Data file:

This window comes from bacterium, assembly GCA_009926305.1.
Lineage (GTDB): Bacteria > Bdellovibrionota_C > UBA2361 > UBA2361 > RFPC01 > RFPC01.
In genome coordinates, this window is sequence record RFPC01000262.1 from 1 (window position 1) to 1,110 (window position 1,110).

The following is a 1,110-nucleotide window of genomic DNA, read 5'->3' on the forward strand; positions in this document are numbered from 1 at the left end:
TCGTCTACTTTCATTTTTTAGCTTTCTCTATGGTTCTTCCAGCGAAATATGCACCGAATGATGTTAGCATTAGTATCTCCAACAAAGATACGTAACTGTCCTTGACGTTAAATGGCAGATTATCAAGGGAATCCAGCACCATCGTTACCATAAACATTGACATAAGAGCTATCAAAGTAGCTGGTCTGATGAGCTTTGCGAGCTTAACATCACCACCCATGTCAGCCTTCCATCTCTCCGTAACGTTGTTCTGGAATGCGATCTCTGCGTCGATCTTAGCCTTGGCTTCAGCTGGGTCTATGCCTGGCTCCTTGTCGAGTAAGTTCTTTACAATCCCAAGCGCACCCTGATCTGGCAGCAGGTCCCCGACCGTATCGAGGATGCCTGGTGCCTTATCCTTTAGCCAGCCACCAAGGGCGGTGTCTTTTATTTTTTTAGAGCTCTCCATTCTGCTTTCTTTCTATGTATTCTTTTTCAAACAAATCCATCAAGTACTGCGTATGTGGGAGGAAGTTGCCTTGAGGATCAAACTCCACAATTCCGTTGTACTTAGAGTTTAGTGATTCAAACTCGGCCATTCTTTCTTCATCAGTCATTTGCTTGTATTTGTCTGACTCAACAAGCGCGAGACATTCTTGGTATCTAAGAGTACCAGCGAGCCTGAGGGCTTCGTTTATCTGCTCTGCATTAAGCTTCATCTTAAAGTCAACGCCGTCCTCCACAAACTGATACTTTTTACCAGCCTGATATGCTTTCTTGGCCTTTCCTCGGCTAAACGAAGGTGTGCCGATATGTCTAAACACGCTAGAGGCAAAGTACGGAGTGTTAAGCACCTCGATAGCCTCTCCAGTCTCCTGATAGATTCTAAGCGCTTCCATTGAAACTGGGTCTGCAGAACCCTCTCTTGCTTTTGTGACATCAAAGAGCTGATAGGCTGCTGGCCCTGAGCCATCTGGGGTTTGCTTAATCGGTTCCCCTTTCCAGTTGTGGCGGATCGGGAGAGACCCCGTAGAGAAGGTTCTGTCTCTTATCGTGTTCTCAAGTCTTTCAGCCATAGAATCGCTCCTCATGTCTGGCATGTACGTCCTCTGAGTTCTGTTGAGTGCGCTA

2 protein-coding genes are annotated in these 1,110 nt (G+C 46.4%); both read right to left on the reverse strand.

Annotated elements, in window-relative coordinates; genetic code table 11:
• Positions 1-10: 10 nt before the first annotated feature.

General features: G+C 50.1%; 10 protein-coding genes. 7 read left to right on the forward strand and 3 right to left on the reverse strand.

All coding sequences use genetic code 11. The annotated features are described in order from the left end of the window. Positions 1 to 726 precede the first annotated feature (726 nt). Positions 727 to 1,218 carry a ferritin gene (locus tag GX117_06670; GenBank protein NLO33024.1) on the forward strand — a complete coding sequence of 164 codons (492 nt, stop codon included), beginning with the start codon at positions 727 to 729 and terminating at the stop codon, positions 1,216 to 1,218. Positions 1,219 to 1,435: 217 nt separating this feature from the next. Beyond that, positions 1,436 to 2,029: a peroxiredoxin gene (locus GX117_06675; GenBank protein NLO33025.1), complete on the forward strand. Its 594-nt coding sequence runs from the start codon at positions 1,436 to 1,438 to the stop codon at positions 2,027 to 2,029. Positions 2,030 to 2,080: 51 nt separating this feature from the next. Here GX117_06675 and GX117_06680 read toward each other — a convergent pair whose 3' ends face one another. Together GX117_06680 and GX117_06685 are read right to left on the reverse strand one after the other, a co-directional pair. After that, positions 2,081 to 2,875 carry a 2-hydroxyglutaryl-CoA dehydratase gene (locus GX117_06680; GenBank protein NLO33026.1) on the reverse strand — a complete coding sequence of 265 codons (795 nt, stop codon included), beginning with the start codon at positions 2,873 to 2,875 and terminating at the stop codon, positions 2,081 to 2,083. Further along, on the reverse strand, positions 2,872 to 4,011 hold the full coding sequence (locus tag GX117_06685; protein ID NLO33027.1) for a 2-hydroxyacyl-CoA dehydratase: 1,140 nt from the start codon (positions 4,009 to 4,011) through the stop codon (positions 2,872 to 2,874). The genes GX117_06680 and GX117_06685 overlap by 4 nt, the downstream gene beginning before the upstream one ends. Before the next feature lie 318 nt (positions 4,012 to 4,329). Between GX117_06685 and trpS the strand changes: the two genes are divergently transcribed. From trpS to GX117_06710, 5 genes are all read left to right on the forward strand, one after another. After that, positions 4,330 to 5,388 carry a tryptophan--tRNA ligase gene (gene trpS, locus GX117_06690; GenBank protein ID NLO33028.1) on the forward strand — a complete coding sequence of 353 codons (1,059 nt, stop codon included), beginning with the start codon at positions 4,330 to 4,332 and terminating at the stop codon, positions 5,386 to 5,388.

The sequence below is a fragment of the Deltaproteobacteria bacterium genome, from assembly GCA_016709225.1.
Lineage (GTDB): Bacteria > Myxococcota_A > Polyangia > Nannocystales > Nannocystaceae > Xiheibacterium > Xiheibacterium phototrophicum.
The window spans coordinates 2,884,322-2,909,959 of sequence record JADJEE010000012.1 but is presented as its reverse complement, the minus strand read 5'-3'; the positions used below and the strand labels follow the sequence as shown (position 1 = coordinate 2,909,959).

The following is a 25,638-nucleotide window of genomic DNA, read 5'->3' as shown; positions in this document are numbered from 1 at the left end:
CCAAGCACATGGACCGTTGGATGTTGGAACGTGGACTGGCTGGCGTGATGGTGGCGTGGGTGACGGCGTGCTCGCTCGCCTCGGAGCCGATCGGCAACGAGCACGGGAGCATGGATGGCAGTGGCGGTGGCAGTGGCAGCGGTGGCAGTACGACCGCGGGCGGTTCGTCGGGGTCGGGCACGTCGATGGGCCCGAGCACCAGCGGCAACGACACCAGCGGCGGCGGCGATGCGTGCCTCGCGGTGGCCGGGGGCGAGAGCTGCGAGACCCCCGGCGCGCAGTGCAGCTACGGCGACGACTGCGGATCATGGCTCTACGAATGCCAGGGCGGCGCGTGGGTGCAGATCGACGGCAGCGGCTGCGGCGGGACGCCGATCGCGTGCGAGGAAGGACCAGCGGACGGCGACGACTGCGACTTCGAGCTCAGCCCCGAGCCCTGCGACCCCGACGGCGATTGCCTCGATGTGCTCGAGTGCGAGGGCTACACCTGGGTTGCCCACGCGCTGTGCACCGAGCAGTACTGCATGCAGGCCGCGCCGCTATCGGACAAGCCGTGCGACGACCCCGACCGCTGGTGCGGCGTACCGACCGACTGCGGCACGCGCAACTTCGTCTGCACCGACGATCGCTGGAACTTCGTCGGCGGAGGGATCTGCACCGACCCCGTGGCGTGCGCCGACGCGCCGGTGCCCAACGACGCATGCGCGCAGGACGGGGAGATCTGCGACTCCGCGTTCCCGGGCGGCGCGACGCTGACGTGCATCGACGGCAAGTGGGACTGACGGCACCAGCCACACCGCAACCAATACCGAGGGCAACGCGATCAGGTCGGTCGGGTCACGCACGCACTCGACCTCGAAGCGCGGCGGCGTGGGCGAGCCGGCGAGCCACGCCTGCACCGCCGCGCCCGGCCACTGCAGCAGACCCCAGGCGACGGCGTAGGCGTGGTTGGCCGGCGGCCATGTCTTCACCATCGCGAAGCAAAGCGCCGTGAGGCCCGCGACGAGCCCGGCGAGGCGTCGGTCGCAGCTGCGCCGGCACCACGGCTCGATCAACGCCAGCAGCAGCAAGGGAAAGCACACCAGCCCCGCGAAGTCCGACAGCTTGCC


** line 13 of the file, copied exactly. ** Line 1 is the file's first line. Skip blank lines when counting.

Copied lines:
The window spans coordinates 2,884,322-2,909,959 of sequence record JADJEE010000012.1 but is presented as its reverse complement, the minus strand read 5'-3'; the positions used below and the strand labels follow the sequence as shown (position 1 = coordinate 2,909,959).